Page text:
Freedman, Aldisert and Gibbons, Circuit Judges.
Petitioner was convicted in New Jersey of armed robbery. The Appellate Division of the New Jersey Superior Court affirmed his conviction and the New Jersey Supreme Court denied certification. His petition for a writ of habeas corpus was denied by the district court without a hearing.
Petitioner claims violations of due process because the New Jersey trial court failed to conduct an in camera proceeding to determine the propriety of a line-up identification, the court and prosecutor commented on his failure to produce an alibi witness, the prosecutor made references to an accomplice who was neither a co-defendant nor a witness at the trial, the prosecutor referred to his prior convictions, the court manifested its disbelief of his testimony, and the prosecutor in summation referred to the need for law and order. We find these claims to be without merit.
Petitioner also asserts that his separate sentences for robbery, under N.J.S. 2A:141-1, N.J.S.A., and for being armed, under N.J.S. 2A:151-5, N.J.S.A., violated the guarantee of the Fifth Amendment against double jeopardy. We considered and rejected this claim in a habeas corpus proceeding involving this petitioner on another charge, United States ex rel. Mertz v. State of New Jersey, 423 F.2d 537 (3 Cir. 1970).
Finally, petitioner claims a denial of due process because the court and the prosecutor referred to his lack of employment for some months prior to the commission of the crime. This question was also raised in United States ex rel. Mertz v. State of New Jersey, supra, where we affirmed the district court's denial of a petition for habeas corpus but withheld decision on this issue. There had been a failure or insufficiency of the presentation of the claim to the New Jersey appellate courts and it was not clear whether they had decided to deny relief despite the seeming applicability of State v. Mathis, 47 N.J. 455, 221 A.2d 529 (1969). We therefore affirmed without prejudice to a renewal of this contention directly in the state courts. Here, unlike the earlier case, there was no objection made at the trial to the comments to which objection is now made. But again the New Jersey appellate courts did not specifically refer to this claim in denying relief, and we cannot speculate as to the basis of their decision. As in the prior case, therefore, in affirming the denial of habeas corpus, we shall do so without deciding this question and without prejudice to further proceedings on this claim if petitioner should desire to pursue it in the state courts.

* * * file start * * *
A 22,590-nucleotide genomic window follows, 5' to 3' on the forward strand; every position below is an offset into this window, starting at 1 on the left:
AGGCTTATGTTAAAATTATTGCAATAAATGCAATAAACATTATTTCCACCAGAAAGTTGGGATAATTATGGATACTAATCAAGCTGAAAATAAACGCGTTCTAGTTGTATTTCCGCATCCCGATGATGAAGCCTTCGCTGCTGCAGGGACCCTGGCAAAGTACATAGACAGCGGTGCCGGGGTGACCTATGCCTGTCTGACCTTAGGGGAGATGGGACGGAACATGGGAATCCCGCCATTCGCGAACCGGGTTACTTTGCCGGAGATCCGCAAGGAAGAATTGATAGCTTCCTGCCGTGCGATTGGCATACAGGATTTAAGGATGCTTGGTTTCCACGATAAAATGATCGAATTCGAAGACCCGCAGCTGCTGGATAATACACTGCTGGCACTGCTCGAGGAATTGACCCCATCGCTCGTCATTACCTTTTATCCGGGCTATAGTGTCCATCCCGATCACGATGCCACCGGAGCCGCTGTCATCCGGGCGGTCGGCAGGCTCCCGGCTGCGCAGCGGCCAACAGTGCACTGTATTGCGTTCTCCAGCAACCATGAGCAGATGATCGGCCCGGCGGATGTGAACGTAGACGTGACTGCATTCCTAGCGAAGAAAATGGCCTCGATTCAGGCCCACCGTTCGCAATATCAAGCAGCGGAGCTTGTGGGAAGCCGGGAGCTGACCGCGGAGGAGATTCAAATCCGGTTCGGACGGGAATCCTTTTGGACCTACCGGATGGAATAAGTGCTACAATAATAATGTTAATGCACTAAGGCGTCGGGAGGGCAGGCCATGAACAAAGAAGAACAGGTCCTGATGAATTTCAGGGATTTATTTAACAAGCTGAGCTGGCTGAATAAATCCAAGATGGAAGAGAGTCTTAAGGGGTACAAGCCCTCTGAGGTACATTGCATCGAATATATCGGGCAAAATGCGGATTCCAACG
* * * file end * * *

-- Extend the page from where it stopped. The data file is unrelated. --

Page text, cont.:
The order of the district court will be affirmed without prejudice to further proceedings in the state courts on the claim of denial of due process because of the comments regarding petitioner's lack of employment in the months preceding the crime charged.